3

I am designing a ROAD_INSPECTION table that has a CONDITION field:

+---------+-----------+
| ROAD_ID | CONDITION |
+---------+-----------+
|       1 |         2 |
|       2 |         5 |
|       3 |         1 |
|       4 |         1 |
|       5 |         4 |
+---------+-----------+

Are there any standards or conventions that suggest how to format ratings as ranges?

Example, what's the best format for the CONDITION rating?

  • 0 to 5, zero is best
  • 0 to 5, five is best
  • 1 to 5, one is best
  • 1 to 5, five is best

1
  • 1
    I assume you are modelling an existing process, or replacing an existing system... So what do your users use now? What does your requirements analysis tell you? Mar 28 '17 at 3:27
4

Rule of thumb: The higher, the better.

All that said, I'd suggest to use a lookup table to store rating definitions. Maybe for an specific question you want to use a rating of 0 to 5, but may be tomorrow you need a bigger or a lower ratio.

Or simply you want to change the name of each option.

  1. Elated
  2. Happy
  3. Indifferent
  4. Unhappy
  5. Miserable

Using a lookup table you can choose different options for different purposes. Sometimes you need 5 options, sometimes 10 and sometimes 2.

Do not restrict yourself with a 5 options.

Life has a lot of flavors:

o True
o False
o Do not know/ Do not answer

3

I'm not aware of any official standard for this sort of thing. I would be inclined to base whether 5 is worst or best based on what will be easiest to work with in your case.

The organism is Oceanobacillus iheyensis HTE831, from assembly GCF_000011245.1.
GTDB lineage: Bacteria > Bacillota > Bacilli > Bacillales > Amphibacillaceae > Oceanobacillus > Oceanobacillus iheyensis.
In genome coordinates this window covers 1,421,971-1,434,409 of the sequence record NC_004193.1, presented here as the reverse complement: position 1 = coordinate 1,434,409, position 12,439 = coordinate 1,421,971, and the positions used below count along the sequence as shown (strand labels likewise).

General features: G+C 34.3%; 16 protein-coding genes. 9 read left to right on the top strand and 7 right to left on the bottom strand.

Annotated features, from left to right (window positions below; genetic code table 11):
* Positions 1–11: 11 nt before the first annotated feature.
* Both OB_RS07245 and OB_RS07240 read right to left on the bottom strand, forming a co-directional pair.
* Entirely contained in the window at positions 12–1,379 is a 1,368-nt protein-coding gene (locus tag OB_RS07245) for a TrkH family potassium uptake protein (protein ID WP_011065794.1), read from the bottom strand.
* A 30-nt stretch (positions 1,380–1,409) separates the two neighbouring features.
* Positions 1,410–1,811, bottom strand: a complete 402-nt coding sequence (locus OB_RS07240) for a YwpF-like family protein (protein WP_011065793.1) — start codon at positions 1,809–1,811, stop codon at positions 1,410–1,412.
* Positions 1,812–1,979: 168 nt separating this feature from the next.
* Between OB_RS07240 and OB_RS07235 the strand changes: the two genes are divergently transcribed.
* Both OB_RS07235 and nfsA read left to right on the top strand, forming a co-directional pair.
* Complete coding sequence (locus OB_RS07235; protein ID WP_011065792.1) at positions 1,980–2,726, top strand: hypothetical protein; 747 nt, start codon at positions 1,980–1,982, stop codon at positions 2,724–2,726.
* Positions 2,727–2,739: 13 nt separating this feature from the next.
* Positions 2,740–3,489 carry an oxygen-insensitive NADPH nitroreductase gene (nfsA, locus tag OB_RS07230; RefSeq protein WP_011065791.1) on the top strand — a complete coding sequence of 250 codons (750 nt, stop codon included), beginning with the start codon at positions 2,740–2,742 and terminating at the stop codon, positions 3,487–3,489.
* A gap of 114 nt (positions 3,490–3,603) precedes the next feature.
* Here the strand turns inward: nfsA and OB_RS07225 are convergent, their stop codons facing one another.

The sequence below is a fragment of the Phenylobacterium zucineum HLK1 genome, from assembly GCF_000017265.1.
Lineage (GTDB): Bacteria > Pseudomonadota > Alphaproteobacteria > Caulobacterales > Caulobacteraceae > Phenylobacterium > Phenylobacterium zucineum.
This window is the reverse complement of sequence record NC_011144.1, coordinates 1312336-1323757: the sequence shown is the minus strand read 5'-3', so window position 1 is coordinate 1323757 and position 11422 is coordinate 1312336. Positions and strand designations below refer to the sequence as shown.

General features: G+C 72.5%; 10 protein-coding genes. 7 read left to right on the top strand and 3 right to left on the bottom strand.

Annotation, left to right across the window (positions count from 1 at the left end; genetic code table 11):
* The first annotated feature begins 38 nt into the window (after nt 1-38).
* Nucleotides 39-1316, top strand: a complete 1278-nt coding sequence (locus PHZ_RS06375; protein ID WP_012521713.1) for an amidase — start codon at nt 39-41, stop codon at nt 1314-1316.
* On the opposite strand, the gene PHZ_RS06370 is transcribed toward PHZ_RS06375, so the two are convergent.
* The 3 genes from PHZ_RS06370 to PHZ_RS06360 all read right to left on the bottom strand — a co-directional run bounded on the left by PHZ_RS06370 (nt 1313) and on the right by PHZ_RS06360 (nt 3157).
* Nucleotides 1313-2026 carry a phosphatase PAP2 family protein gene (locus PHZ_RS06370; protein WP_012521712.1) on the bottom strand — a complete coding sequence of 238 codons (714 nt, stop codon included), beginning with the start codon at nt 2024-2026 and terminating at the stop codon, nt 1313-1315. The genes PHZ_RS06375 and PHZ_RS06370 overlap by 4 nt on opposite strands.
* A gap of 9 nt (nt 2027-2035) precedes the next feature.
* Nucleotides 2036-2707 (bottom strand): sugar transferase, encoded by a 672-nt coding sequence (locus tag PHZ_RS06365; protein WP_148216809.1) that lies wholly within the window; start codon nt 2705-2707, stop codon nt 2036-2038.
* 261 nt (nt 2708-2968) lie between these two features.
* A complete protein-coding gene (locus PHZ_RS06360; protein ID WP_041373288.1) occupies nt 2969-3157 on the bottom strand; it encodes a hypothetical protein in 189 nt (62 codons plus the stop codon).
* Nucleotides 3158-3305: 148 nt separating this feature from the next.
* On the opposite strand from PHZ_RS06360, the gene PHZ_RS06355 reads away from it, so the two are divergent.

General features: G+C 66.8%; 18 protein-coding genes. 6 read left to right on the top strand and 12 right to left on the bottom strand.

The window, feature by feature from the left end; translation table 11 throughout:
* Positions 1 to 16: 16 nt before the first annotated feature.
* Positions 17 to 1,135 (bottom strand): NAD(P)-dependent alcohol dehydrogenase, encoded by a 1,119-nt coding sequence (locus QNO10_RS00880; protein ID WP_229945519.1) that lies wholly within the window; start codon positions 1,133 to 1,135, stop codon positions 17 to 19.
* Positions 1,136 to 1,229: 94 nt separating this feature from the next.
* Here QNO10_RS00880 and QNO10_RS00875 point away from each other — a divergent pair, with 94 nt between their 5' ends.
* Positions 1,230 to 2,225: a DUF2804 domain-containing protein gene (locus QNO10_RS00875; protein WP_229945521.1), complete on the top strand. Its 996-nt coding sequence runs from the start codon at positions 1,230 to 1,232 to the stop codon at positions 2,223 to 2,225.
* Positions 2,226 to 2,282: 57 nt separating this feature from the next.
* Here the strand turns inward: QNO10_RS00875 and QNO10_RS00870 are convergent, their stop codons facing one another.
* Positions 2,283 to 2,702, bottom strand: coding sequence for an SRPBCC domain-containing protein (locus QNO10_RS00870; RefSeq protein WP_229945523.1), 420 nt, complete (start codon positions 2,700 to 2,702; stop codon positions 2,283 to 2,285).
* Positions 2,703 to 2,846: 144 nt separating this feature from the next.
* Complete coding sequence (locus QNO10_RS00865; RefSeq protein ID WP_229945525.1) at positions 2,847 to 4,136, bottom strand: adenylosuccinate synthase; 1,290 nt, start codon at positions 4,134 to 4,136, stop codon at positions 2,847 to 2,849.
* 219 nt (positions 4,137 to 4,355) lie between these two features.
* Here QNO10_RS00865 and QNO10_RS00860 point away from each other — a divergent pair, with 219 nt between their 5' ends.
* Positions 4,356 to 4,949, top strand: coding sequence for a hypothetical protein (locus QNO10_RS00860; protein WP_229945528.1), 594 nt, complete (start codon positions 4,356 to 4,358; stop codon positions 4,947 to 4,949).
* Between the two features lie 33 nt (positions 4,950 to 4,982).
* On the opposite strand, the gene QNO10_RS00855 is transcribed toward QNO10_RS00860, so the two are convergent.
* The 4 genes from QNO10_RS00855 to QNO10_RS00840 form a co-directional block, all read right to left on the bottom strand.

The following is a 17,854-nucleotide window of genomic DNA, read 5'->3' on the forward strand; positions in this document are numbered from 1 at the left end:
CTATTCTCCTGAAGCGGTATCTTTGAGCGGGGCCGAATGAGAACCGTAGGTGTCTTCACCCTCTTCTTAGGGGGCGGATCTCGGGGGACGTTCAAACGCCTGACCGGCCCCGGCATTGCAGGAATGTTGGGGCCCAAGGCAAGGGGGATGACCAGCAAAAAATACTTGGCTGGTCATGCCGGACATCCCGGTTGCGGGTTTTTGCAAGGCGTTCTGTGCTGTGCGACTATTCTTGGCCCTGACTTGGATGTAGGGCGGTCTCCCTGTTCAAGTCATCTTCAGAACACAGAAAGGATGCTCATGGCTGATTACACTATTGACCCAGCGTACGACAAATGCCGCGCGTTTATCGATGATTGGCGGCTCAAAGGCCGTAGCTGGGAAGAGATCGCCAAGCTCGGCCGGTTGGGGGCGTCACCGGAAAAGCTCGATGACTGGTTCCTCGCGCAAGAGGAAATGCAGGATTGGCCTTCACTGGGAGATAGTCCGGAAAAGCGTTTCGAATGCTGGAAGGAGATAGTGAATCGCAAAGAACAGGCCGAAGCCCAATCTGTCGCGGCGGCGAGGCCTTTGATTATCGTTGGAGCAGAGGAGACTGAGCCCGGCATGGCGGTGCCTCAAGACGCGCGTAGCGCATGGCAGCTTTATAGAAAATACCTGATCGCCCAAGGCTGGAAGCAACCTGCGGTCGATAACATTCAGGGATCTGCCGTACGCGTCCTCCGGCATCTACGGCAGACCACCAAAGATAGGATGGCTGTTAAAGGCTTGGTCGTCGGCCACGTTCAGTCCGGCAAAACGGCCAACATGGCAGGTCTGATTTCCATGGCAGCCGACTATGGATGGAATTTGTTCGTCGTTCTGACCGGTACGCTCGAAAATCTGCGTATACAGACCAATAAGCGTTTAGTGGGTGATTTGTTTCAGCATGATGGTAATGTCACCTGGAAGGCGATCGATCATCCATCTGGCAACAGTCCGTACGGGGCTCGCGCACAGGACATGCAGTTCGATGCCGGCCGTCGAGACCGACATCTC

A scale of 1-5 is the most common. If you want a separate value to indicate no answer (or that the responder indicated the question did not apply to them), I would use NULL over 0; that makes it easy to ignore those responses in calculations (as aggregate functions do just that).

Also, keep in mind anything commonly in use in the field this will be applied to. For example, hospitals and doctor's offices in the US normally ask patients to rate their pain on a 0-10 scale (0 = no pain, 10 = the worst pain imaginable).

3

Is the number the thing that end users will see in reports and on-screen or is it a place-holder for another value?

As a place-holder (ie a foreign key into a CONDITION table) the value used is immaterial. When the users see, for example, "Poor", "Fair", "OK", "Good" and "Excellent" then the integer used behind the scene can be anything. It is not worth spending much time deciding.

If the end-users will see the number then follow common usage. Does the industry have a standard? Is there a common usage within the company? Follow that.

Most people outside computing do not label items or start counting with zero. Avoid that. In English "priority 1" or "1st class" means that item is at the head of the queue. Follow that convention when determining the ranking.

As a note, the ranges 0-5 and 1-5 have a different number of buckets. Ensure your choice maps to the users' granularity.

2
+100

Some of the other answers suggest that the actual values used are not that important, as long as they are mapped properly to their "meaning" when shown in forms or queries or reports.

I'm going to strongly suggest that is not true, or at least won't be true for long.

Why? Because I guarantee someone is going to ask you for a report that shows an "average" condition rating:

  • Is our average road condition (over all roads) better today than this day last year?
  • Which roads have the worst and best average rating along their entire length?